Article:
"U.S. Fish and Wildlife Service biologists tell us that harvested animals of this age normally have only their mother's milk for stomach contents," said Tim Lebling, stranding coordinator at the Alaska SeaLife Center.
After taking note of the walrus's size and budding tusks, Lebling determined it was born last year. While the animal did not need to be rescued, center staff decided the young walrus needed to be captured and nursed back to optimum health.
Walrus calves are born mostly in late April or early May during the spring migration, according to the Alaska Department of Fish and Game Web site. At birth, they can weigh 100 to 160 pounds. Calves are dependent upon their mothers for at least 18 months and occasionally for as long as 2 1/2 years.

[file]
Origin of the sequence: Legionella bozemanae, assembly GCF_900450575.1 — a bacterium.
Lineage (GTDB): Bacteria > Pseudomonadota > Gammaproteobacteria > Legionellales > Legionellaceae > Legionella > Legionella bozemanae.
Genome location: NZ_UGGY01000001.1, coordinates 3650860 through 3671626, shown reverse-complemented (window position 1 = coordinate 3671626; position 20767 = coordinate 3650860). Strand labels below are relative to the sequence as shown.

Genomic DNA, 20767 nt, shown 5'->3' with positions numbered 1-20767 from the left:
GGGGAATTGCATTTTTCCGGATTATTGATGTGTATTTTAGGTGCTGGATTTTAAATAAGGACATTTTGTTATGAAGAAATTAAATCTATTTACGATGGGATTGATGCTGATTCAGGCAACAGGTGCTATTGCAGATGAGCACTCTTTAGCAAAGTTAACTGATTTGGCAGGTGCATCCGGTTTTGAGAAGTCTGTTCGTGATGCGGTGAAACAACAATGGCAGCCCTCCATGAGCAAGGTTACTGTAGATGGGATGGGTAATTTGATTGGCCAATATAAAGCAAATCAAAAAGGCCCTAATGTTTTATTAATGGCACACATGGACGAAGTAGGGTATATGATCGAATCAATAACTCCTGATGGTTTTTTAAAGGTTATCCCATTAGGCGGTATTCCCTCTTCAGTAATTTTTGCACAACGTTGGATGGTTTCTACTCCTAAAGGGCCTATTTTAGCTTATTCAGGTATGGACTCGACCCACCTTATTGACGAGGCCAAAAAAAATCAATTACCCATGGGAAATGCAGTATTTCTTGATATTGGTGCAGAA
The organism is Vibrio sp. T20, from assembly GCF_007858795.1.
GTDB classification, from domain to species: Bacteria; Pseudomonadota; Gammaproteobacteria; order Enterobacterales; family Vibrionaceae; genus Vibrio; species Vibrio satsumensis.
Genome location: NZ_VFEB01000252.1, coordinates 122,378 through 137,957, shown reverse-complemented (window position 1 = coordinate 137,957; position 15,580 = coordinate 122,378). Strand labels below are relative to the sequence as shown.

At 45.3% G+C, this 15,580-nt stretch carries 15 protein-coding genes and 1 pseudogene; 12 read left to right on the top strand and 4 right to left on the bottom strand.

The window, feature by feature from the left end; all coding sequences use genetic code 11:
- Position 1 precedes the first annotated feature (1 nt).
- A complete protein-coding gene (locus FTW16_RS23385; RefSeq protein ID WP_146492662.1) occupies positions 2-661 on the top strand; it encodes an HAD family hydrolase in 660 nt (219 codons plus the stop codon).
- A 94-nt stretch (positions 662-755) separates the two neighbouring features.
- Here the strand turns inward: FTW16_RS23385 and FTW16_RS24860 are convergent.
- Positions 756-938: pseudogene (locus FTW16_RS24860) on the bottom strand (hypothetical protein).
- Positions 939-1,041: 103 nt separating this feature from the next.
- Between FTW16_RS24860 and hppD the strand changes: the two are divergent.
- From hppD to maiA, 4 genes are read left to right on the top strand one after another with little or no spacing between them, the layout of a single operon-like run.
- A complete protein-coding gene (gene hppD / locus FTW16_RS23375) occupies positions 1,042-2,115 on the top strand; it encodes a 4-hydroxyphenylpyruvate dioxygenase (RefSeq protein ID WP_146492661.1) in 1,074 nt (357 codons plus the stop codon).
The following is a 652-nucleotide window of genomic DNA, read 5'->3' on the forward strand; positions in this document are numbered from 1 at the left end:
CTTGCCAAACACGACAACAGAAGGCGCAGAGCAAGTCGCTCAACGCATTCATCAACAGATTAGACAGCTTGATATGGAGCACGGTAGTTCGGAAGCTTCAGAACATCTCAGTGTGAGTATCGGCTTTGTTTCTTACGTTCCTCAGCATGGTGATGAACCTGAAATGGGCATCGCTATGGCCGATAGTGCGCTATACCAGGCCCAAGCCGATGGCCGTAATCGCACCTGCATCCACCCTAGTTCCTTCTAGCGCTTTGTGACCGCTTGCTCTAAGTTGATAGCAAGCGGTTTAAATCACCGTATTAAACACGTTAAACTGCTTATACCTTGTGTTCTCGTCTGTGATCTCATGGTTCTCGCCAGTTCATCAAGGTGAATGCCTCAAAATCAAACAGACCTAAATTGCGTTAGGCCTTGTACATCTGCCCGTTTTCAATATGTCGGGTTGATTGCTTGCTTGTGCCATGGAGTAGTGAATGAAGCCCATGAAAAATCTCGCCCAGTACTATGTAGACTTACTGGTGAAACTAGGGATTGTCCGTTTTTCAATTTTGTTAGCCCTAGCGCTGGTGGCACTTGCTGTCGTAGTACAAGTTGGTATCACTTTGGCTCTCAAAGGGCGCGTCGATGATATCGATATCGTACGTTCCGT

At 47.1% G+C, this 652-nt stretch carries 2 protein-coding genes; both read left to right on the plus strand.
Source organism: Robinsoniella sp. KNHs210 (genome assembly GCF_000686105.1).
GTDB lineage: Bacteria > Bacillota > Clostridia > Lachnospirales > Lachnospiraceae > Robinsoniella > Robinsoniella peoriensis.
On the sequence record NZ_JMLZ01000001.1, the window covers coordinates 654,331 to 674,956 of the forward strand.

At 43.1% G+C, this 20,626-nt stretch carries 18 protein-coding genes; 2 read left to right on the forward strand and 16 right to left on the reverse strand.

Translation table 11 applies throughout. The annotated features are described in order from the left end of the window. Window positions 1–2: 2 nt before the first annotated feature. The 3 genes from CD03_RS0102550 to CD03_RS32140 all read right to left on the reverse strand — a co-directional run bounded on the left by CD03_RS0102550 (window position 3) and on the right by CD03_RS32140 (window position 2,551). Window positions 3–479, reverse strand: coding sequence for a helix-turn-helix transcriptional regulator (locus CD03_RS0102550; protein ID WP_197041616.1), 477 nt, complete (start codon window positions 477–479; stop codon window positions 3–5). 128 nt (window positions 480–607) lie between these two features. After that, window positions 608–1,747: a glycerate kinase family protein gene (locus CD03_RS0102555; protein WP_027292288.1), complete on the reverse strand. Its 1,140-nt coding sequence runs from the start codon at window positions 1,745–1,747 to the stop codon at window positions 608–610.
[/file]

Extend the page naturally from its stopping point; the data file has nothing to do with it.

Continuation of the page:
Sunday, September 23, 2007

The 10 most intriguing extrasolar planets,Free floaters-Photo

There are known exoplanets that have one, two and even three suns. But one bizarre class of planet-sized objects has no suns at all, and instead floats untethered through space. Called planemos, the objects are similar to, but smaller than, brown dwarfs, failed stars too small to achieve stellar ignition.

NASA spacecraft finds possible Mars caves

An orbiting spacecraft has found evidence of what look like seven caves on the slopes of a Martian volcano, the space agency NASA said on Friday.
The Mars Odyssey spacecraft has sent back images of very dark, nearly circular features that appear to be openings to underground spaces.
"They are cooler than the surrounding surface in the day and warmer at night," said Glen Cushing of the U.S. Geological Survey's Astrogeology Team and Northern Arizona University.
"Their thermal behavior is not as steady as large caves on Earth that often maintain a fairly constant temperature, but it is consistent with these being deep holes in the ground."